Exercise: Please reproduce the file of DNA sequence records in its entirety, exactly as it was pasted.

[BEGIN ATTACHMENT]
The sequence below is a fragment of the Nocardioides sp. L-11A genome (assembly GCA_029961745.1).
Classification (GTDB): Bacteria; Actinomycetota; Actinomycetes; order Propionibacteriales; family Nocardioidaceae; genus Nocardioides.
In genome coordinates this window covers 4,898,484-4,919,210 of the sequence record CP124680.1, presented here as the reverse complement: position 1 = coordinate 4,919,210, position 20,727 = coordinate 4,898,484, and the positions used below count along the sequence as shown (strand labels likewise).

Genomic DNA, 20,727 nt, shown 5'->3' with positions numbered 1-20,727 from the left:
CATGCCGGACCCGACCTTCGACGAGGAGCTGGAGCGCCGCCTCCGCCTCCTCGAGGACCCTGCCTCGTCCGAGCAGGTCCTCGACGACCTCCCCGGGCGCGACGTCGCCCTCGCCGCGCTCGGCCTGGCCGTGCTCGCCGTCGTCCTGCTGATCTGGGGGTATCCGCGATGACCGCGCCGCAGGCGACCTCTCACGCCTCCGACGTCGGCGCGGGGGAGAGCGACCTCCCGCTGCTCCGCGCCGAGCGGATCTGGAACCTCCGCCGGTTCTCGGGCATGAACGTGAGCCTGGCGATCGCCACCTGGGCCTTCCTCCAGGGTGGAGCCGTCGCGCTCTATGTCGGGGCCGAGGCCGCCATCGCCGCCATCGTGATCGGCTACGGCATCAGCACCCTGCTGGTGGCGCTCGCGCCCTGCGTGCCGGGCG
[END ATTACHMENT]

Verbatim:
The sequence below is a fragment of the Nocardioides sp. L-11A genome (assembly GCA_029961745.1).
Classification (GTDB): Bacteria; Actinomycetota; Actinomycetes; order Propionibacteriales; family Nocardioidaceae; genus Nocardioides.
In genome coordinates this window covers 4,898,484-4,919,210 of the sequence record CP124680.1, presented here as the reverse complement: position 1 = coordinate 4,919,210, position 20,727 = coordinate 4,898,484, and the positions used below count along the sequence as shown (strand labels likewise).

Genomic DNA, 20,727 nt, shown 5'->3' with positions numbered 1-20,727 from the left:
CATGCCGGACCCGACCTTCGACGAGGAGCTGGAGCGCCGCCTCCGCCTCCTCGAGGACCCTGCCTCGTCCGAGCAGGTCCTCGACGACCTCCCCGGGCGCGACGTCGCCCTCGCCGCGCTCGGCCTGGCCGTGCTCGCCGTCGTCCTGCTGATCTGGGGGTATCCGCGATGACCGCGCCGCAGGCGACCTCTCACGCCTCCGACGTCGGCGCGGGGGAGAGCGACCTCCCGCTGCTCCGCGCCGAGCGGATCTGGAACCTCCGCCGGTTCTCGGGCATGAACGTGAGCCTGGCGATCGCCACCTGGGCCTTCCTCCAGGGTGGAGCCGTCGCGCTCTATGTCGGGGCCGAGGCCGCCATCGCCGCCATCGTGATCGGCTACGGCATCAGCACCCTGCTGGTGGCGCTCGCGCCCTGCGTGCCGGGCG